sod planted on sand - advice please

Discussion in 'Turf Renovation' started by GreenWestCoast, Sep 6, 2013.

  1. GreenWestCoast

    GreenWestCoast LawnSite Member
    Posts: 40

    We have a client in a brand new place; her sod seems to be planted right on a sand base. It's somewhat established with some patchy areas.

    Question: would topsoil & overseeding be a reasonable way to amend it, or is it destined to fail? What would you do?

    Thanks for any feedback.

    I have never seen sod planted right on sand!
     
  2. greendoctor

    greendoctor LawnSite Fanatic
    Posts: 8,962

    irrigate and fertilize. You have it a lot easier than someone with grass thrown on clay, or adobe. High end golf and sports turf is on sand. You can apply a light topdressing of clean, finely screened organic matter. But I would be more freaked out about grass growing on poorly drained mud.
     
  3. ncpete

    ncpete LawnSite Senior Member
    Posts: 282

    Subscribed.

    that is exactly what I have in North Carolina. It took some substantial time for the grass to establish well, in fact, the builders didn't even sod the back yard, it was seeded with rye - with a planned sale date of mid winter. I think it took 4-5 years before I could mow the back yard without rutting in the sand with my 19" mower which was a housewarming gift from my folks - I think it was the biggest mower that UPS would take for shipping 18 years at UPS.
     
  4. Smallaxe

    Smallaxe LawnSite Fanatic
    Posts: 10,080

    I would topdress with compost, mulch mow high, and irrigate 2 or 3 times per week depending on the heat... syringing in the middle of the day, everyday if necessary... but being that far north there shouldn't be excessive pressure on it right now...
    Just get those roots to grow deep between now and next Summer's Heat wave...

    We have lots of sandy location here in Centro Wisco and generations of lawns have been successfully maintained w/out irrigation, TGCL, Scotts 'cides, or short weekly mowings... :)
     
  5. White Gardens

    White Gardens LawnSite Fanatic
    Posts: 6,776

    Yes, and lots of it.

    Sand tends to lack Organic matter, try to boost it as much as possible.




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  6. greendoctor

    greendoctor LawnSite Fanatic
    Posts: 8,962

    Sand allows grass roots to grow deep. Especially if the correct height of cut for the type of grass is observed. The rare lawn that I deal with that is grown on sand uncontaminated by clay is not hard to manage at all. BTW, I am one of the few people in a state where lawn people bag every last clipping lets it go back into the lawn. In sand, grass clippings build up much needed organic matter. No irrigation is fine and good provided that close to an inch of rain falls per week of growing season. Now, I would like to know how less than 20 inches of rain will work in a region with a 52 week growing season. What I have seen has not inspired me to yank out the irrigation system if one is installed or not put one in if there is none.
     
  7. White Gardens

    White Gardens LawnSite Fanatic
    Posts: 6,776

    The one thing we are missing here is the type of grass the OP intends to use.

    If he's in British Columbia, I'm going out on a limb to say it will be a northern grass. Northern grasses don't like sand as much as southern grasses do. Irrigation would be a must in the dry parts of the summer to keep it from frying.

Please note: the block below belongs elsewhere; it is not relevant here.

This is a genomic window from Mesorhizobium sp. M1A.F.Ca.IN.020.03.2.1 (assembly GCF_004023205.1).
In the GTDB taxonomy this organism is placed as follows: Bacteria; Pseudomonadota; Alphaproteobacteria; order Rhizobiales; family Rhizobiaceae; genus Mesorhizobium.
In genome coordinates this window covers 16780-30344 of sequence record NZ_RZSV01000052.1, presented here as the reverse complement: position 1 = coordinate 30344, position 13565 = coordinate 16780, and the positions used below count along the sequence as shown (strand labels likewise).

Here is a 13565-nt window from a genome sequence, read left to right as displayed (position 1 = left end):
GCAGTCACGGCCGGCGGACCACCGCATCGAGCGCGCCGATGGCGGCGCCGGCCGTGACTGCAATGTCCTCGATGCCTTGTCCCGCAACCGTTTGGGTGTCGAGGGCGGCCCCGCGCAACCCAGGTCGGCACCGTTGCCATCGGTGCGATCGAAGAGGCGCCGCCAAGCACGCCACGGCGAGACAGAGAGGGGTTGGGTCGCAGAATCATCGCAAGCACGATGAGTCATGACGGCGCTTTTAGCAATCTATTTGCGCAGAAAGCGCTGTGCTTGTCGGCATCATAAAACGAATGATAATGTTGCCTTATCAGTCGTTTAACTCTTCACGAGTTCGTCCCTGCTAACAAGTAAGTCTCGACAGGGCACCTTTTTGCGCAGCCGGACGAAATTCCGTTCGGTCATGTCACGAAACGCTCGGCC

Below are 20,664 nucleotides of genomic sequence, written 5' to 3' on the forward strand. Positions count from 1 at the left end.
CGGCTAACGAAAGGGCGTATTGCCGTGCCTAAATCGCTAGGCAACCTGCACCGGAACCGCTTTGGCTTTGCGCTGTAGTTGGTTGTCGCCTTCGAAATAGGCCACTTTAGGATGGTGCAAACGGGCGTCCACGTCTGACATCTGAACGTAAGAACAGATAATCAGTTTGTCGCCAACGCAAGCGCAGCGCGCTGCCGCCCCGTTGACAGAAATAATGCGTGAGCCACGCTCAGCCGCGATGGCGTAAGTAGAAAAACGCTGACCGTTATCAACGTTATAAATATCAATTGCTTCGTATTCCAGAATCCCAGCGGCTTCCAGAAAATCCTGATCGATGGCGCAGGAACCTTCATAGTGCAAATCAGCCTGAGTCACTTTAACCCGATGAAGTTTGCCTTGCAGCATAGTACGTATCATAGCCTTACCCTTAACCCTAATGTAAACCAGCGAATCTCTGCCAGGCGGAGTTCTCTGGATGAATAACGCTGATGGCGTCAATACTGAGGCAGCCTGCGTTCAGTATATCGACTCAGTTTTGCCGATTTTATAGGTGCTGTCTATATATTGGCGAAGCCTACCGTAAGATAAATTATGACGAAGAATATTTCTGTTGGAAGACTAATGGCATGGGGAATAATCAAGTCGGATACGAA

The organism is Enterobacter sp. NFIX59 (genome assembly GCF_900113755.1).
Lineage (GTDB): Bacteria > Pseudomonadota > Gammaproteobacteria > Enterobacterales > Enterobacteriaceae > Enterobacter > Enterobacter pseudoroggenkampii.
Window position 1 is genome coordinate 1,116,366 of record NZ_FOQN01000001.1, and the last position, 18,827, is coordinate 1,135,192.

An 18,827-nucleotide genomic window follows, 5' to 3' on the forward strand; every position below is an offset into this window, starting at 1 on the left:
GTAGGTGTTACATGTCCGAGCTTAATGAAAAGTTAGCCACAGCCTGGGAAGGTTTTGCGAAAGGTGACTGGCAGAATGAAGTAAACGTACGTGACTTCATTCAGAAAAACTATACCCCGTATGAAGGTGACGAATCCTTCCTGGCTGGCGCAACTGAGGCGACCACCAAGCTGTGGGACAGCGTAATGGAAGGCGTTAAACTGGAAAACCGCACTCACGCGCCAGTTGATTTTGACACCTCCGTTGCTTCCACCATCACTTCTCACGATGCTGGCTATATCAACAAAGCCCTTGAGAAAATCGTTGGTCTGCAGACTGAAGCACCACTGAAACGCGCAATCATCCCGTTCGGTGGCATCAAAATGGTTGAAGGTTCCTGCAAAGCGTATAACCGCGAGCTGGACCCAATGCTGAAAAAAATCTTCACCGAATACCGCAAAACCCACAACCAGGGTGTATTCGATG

But I do agree with the fact that grass can grow in the sand. Zoysia and Bermuda does extremely well. Just got done working on a beach project where the previous owner had installed zoysia. We had to rip out sections of it to install a barrier between the turf and the beach.

    Even in our drought the grass was still extremely green and lush, and the root system whent down 6" or more.


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  8. Smallaxe

    Smallaxe LawnSite Fanatic
    Posts: 10,080

    I disagree that northern grasses will fry in sandy soils... we have sandy soils here in CentroWisco and for generations we've had lawns and even pastures for cattle and hayfields of grass... our Junegrass is a cousin to the KBG and is has become the dominant wild grass in various locations...

    Where I do agree with you is if we engage in destructive cultural practices in trying to get the "Perfect" lawn before the grass is even established...
     
  9. foreplease

    foreplease LawnSite Bronze Member
    Posts: 1,905

    You definitely do not want a layer of topsoil on top of sand. It would have been fine to till some into the sand before the lawn was established.

    It is not destined to fail. It is easier to put water on than to take it off. Experiment with your watering cycles, examining the soil (sand) profile at varying length sprinkling sets and different frequencies. Also do some reading about watering sand based turf. You will come up with a schedule that works without being excessive and can then adjust that for warmer and cooler weather, drier and wetter.

    How thick was the sod (take a look) and what was it grown on? If it was thick and on black-ish soil, you may already have a layer of the type I encouraged you to avoid. If so...not sure. Keep it damp and plan to do some aerating next year. You live in a relatively forgiving climate and should be ale to keep this lawn nice mid-Spring to Fall.
     
  10. White Gardens

    White Gardens LawnSite Fanatic
    Posts: 6,776

    Natural grasses of course tend to to better.

    Just seems to me that most modern blends aren't designed to handle drought conditions in sand. But maybe, a good Fescue would do the trick.

    It can be done, I would just think it would take a few years of establishment and babysitting to get it to a sustainable state.



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